Item description for Heart of a Lion (Lions of Judah Series #1) by Gilbert Morris...
Overview Lions of Judah series, book 1
Master storyteller Gilbert Morris turns his imagination to the Jewish ancestry of Jesus of Nazareth. Combining extensive research with skillful plotting, Morris creates believable scenarios and great stories. The result is an exciting series with riveting, action-packed adventures that will entertain, enlighten, and challenge readers to look anew at early heroes of the faith.
In a Corrupt World, One Man Struggled To Stand Strong
Young Noah has found life good and wholesome...until he steps outside his village and discovers a world of temptation. Drawn by a beautiful woman yet repulsed by the pagan practices of her tribe's dark worship, his inner struggle keeps him in torment.
Noah strains to hear the voice of God¿through the warnings of a prophet, through the kind teachings of his grandfather Methuselah, through the loving concern of his family, and ultimately through personal confrontation. The message he receives is terrifying. Will he find the courage to obey?
Opposition intensifies to the call he has received, and a precious medallion handed down from ancient times reminds him of who he is...a man with a¿Heart of a Lion.
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Studio: Bethany House Publishers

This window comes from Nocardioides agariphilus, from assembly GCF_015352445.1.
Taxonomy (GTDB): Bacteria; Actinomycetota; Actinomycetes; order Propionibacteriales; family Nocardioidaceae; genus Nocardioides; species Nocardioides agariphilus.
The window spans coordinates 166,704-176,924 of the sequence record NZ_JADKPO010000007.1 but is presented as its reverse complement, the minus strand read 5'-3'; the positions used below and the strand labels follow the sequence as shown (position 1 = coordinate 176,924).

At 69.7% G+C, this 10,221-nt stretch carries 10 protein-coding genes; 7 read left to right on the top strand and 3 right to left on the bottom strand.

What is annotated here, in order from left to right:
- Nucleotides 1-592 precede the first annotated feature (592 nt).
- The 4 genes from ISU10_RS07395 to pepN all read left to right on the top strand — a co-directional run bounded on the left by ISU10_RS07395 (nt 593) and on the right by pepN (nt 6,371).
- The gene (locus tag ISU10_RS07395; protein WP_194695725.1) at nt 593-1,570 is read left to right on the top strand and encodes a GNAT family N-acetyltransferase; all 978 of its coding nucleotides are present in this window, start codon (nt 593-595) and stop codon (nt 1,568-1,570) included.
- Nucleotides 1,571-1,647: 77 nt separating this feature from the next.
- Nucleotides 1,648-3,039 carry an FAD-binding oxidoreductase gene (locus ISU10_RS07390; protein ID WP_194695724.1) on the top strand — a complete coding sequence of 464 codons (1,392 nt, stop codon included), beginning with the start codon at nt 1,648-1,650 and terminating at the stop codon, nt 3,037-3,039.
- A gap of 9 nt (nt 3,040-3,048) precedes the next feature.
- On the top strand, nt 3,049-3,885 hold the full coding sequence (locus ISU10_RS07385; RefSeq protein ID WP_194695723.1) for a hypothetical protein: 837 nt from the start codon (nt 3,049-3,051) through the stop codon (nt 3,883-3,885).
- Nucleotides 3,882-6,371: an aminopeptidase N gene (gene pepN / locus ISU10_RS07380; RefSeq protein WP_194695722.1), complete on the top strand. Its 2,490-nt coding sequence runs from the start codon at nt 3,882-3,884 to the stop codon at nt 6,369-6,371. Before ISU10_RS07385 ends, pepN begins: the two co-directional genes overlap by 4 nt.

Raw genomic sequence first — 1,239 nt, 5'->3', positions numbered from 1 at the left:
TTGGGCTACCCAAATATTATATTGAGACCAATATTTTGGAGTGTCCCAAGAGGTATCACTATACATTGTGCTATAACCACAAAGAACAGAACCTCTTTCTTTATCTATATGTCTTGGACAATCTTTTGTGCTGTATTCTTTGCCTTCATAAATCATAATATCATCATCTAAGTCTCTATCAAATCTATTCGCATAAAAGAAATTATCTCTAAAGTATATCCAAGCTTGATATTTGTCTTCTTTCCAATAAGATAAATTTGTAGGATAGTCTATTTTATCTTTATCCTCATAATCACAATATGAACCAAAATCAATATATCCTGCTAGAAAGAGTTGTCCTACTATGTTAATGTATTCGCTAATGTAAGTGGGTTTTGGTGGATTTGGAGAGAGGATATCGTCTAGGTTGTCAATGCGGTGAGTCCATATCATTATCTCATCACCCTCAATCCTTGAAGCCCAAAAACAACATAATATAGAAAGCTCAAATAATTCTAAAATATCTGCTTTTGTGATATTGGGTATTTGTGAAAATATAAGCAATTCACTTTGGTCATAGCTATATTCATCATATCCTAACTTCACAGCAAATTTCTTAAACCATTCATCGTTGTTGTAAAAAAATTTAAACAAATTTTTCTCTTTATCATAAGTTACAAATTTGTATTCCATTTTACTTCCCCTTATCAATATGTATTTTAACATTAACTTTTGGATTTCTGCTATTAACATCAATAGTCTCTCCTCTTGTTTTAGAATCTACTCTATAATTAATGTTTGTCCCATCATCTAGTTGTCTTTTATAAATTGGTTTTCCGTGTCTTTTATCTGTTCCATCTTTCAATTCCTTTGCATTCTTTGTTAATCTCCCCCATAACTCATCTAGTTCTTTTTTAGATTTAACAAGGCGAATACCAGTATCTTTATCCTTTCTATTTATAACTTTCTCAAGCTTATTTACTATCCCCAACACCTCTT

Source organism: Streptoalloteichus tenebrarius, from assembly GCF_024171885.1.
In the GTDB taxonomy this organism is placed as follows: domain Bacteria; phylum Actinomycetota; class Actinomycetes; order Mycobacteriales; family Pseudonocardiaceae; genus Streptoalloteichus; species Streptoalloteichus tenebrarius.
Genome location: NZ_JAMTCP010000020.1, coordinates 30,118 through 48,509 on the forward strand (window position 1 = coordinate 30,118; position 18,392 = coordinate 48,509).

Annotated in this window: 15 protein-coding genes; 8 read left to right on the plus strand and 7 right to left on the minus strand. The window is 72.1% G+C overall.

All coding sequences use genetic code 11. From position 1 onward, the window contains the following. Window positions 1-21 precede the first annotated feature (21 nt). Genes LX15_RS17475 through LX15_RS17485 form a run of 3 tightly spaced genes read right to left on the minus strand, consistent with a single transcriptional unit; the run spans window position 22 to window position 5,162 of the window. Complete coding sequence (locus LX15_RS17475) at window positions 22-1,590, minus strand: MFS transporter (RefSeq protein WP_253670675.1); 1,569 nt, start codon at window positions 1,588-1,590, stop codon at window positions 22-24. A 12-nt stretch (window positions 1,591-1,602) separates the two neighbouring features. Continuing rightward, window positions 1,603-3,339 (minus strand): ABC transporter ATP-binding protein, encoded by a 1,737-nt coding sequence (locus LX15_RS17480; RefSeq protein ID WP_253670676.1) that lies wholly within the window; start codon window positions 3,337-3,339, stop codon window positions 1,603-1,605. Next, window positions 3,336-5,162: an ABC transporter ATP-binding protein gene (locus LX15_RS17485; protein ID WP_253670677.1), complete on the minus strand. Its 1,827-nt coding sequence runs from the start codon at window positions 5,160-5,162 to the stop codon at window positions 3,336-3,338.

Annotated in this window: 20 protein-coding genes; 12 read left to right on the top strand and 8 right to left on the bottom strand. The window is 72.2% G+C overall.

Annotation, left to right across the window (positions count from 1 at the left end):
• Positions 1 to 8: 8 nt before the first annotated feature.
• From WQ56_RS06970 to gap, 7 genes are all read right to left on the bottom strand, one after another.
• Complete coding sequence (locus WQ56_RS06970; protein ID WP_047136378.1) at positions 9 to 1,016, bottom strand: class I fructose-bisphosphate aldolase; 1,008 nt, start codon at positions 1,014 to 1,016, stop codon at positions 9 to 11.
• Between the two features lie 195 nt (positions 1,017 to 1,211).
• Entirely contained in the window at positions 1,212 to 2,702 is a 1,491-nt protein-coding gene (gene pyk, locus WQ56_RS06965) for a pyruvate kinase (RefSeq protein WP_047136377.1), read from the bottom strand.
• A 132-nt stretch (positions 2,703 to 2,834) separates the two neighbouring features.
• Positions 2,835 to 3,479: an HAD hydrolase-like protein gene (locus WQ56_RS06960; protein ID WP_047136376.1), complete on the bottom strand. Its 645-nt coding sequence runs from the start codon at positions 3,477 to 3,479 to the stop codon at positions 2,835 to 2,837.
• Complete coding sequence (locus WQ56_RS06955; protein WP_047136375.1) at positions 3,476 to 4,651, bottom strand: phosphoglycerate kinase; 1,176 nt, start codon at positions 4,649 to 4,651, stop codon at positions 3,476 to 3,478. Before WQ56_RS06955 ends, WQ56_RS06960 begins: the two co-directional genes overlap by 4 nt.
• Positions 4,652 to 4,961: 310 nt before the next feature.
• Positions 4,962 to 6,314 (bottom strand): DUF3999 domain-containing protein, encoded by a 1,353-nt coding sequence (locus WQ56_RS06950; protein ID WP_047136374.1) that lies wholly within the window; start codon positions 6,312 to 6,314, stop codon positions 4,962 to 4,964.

Est. Packaging Dimensions: Length: 8.5" Width: 6.1" Height: 0.9" Weight: 0.7 lbs.
Release Date Oct 31, 2002
Publisher BETHANY HOUSE PUBLISHERS #7
ISBN 0764226819 ISBN13 9780764226816
Availability 0 units.
More About Gilbert Morris
GILBERT MORRIS has written numerous novels for both adults and young people. After teaching high school, pastoring several Southern Baptist churches, and chairing the English department at Ouachita Baptist University, Gilbert retired to write and publish full-time. He has written more than 200 novels, including the Seven Sleepers series for youth. He lives in Gulf Shores, Alabama, with his wife, Johnnie.
Gilbert Morris currently resides in Gulf Shores, in the state of Alabama.
Gilbert Morris has published or released items in the following series...
Reviews - What do customers think about Heart of a Lion (Lions of Judah Series #1)?
Fiction, drop the historical... Feb 28, 2006
I have to agree with D.White about this story having numerous errors when compared with the Bible account. For example, Heart of a Lion has everyone eating meat before the Flood, but the Bible states that man was only to eat plants before the Flood. Meat was only allowed after the Flood. Yet the Godly men in this story eat meat before the Flood. I also had a hard time believing that the Noah of this story, who was not only tempted but jumped feet first into sin for a bit, really accurately represents "a righteous man, blameless among the people of his time (Gen. 6:9)." Also, instead of coming to God because he realizes that God is right and making that faith in God his own, it seemed to me Noah rather said, 'hey, I don't know what to believe, I'll believe whatever you tell me.' It might have been a good story if it wasn't pretending to be about Noah, but the historical and Biblical inaccuracies just keep me from enjoying the story. If you want a really well-written, historically and Biblically accurate fiction book about the Flood, read "The Heavens Before" by Kacy Barnett-Gramckow.
Great Book about Noah Jun 25, 2005
This was a great book about Noah and his family. It really put the bible to life. I loaned this book out to several friends, and they could not put the book down. One friend read the book in one day, not going to bed until 5 am! I highly recommend this book - it really made me want to study the story of Noah in depth.